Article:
Theodore Twombley wasn't exactly having the best time in his life. He never socialised, seldom spoke to his family and he had just been through a distressing marriage separation. That was, until, he met Samantha; a computer operating system designed to fit his every need. With a voice more human than you could imagine from a machine and a witty, caring but slightly nosey personality, Theodore becomes more and more attached to her. However, soon the distinction between man and machine becomes evident when he begins to fall deeply in love with her, despite the fact that she knows little about how human relationships work. With her gradually reciprocating love, Theodore gets caught in a crisis when he is forced to come to terms with the fact that the only person he wants to spend the rest of his life with isn't even a physical entity.
This romantic sci-fi tells the heart-breaking but troubling story of the relationship between human beings and their beloved machines. With a thoroughly talented cast, it has been directed and written by Spike Jonze ('Where the Wild Things Are', 'Being John Malkovich', 'Adaptation.') and it set to feature in cinemas in the US on November 20th 2013.
Check out the first trailer below
Some directors demand attention for every project they work on, and Spike Jonze is one of them. This is even more impressive when you total up his films: they amount to three – Being John Malkovich, Adaptation and Where the Wild Things are.
Phoenix promoting The Master in Toronto last year
His latest – ‘Her’ – tells the story of Theodor (Joaquin Phoenix), a lonely word-a-day man in the big city, which, from the trailer, seems to be in the not-so-distant future. When he encounters the "world's first artificially intelligent operating system” – named Samantha (Scarlett Johansson) – his life changes.
Continue reading: Spike Jonze's 'Her' Leaves Us Intrigued [Trailer]
Marion Cotillard is the talk of the Cannes Film Festival for her stirring performance in The Immigrant, James Gray's sensitive movie about the immigration experience in New York, circa 1920. The movie sees Gray re-team with Joaquin Phoenix - after We Own The Night and Two Lovers - though all talk focuses on the French actress' performance as a young Polish woman trying to get a foothold in modern America.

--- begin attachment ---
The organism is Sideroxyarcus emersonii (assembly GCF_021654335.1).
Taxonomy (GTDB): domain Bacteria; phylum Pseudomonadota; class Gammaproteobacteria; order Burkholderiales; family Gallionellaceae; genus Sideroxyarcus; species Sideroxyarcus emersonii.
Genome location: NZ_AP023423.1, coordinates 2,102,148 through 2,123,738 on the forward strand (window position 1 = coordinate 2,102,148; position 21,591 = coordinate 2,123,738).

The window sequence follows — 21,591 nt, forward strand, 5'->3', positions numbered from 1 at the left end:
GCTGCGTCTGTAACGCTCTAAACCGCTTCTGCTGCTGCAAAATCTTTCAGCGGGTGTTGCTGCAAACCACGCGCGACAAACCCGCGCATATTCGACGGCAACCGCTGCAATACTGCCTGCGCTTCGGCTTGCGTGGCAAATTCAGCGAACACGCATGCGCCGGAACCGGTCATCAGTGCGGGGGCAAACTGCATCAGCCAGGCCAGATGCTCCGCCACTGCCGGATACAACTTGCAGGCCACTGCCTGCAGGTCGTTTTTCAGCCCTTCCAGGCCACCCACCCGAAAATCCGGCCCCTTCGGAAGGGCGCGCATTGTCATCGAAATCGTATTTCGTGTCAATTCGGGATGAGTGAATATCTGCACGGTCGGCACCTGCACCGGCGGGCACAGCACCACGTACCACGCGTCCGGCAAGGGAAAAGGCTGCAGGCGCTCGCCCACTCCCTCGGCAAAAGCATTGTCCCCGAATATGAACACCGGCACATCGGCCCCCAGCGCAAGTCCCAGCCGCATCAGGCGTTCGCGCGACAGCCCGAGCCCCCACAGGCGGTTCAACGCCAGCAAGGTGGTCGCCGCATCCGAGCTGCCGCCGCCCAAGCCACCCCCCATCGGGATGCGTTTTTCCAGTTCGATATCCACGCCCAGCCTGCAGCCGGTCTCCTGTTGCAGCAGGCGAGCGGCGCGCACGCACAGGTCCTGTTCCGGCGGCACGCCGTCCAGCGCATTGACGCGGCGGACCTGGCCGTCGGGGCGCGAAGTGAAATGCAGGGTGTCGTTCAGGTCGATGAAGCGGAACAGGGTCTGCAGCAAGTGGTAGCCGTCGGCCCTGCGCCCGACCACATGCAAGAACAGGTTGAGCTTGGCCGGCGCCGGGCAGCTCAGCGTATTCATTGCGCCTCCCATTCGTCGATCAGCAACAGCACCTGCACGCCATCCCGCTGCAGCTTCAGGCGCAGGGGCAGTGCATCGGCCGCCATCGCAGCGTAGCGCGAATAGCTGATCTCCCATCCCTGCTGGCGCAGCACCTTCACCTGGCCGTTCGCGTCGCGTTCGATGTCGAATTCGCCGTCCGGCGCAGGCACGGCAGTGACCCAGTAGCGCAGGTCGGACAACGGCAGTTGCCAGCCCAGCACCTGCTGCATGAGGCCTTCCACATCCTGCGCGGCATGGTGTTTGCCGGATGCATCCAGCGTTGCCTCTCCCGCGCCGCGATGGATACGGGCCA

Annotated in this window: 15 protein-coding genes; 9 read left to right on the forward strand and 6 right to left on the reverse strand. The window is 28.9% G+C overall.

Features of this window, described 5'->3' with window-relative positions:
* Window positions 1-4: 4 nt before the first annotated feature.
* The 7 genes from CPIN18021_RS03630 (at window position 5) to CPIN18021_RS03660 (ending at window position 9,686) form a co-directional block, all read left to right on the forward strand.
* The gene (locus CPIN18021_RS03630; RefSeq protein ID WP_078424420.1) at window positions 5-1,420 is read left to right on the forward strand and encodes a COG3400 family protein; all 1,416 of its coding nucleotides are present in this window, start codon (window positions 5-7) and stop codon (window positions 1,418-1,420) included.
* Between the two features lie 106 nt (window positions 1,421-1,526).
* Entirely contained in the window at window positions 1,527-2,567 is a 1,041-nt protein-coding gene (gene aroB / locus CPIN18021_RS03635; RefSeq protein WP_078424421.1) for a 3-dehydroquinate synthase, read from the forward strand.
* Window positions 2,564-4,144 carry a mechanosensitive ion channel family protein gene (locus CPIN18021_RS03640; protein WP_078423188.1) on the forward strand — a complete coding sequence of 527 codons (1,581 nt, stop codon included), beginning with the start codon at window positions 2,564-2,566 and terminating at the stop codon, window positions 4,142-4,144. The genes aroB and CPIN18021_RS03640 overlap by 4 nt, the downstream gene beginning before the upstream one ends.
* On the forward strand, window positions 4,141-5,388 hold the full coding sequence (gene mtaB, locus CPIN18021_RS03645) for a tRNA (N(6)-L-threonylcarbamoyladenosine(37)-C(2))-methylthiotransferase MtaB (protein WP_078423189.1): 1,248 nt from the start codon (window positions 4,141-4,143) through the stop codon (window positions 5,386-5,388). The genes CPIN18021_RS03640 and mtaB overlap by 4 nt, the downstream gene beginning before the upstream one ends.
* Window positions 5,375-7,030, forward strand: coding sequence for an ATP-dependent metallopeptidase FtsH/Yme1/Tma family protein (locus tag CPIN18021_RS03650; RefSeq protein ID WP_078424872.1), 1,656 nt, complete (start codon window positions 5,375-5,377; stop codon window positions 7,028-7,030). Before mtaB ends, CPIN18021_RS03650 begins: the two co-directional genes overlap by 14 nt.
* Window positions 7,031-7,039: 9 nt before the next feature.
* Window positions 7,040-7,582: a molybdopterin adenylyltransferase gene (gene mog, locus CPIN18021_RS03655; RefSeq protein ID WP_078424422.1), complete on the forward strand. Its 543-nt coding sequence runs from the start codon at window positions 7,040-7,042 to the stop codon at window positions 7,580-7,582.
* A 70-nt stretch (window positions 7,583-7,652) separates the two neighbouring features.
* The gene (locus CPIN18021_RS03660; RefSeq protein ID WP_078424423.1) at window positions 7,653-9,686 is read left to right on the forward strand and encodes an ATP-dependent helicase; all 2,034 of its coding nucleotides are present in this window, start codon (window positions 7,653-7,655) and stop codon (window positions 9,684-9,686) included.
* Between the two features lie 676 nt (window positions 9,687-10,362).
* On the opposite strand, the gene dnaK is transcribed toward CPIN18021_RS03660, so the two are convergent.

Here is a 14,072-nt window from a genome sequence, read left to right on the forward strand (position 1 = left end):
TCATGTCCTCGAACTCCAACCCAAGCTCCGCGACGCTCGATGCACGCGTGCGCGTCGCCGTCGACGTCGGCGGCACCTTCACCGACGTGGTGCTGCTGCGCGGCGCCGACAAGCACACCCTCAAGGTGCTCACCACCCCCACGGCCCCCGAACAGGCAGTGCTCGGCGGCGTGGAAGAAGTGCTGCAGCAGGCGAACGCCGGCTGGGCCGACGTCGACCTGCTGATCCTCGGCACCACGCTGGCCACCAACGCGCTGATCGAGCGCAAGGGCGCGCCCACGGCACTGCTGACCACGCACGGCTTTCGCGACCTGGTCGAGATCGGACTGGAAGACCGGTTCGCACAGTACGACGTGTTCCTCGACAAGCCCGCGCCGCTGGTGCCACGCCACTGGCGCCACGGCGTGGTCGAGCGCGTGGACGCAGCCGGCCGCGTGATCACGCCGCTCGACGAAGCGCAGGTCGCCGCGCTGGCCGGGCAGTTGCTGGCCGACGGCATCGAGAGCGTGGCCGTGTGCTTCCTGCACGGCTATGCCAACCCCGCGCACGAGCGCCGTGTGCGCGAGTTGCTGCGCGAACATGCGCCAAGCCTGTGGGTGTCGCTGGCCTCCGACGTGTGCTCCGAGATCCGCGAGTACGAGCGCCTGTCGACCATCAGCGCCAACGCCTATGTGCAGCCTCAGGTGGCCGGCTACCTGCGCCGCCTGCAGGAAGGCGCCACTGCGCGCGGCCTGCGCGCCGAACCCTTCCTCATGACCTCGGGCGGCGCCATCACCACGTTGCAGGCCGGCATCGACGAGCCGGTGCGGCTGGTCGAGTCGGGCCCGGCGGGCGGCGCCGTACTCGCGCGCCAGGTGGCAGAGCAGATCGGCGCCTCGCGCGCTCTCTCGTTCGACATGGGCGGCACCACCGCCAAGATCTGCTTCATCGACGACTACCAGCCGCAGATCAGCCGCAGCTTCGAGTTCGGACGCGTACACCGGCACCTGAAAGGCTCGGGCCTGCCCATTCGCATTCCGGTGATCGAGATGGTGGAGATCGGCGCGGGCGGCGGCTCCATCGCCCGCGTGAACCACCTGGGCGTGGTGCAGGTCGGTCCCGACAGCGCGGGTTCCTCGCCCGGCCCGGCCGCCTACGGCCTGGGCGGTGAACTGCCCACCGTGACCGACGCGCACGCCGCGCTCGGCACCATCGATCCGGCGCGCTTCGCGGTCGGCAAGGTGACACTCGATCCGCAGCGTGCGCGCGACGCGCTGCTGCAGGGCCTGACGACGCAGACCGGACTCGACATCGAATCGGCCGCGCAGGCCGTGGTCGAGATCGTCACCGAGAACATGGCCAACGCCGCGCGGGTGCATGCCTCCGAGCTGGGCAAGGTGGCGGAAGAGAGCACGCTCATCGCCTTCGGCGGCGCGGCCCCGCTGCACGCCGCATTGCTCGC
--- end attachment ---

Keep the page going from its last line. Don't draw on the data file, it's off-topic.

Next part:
The Immigrant plays a major role in several of the 'Oscars 2014 tips' articles on the internet, though the reception to the movie was a mixed bag. As Todd McCarthy at the Hollywood Reporter points out, The Weinstein Company are now likely to focus the spotlight on Cotillard's performance alone in the search for silverware from The Immigrant during awards season. In his review of the film, McCarthy wrote, "Speaking in a completely convincing Polish accent with a slight hint of German due to her character's origins in Silesia and at times speaking in Polish, Cotillard makes the movie, creating a haunted figure who may one day be able to go on to a new phase but is certainly permanently marked by her multiple harrowing ordeals." The Guardian's Peter Bradshaw - who offered up a five-star review for Ryan Gosling's Only God Forgives earlier in the week - gave The Immigrant short shrift, though agreed on Cotillard's performance, writing, "Cotillard herself is incapable of giving a bad performance and she certainly carries the movie's opening act, lining up with her ailing sister in Ellis Island, having tensely endured the unspeakable boat journey from the old country."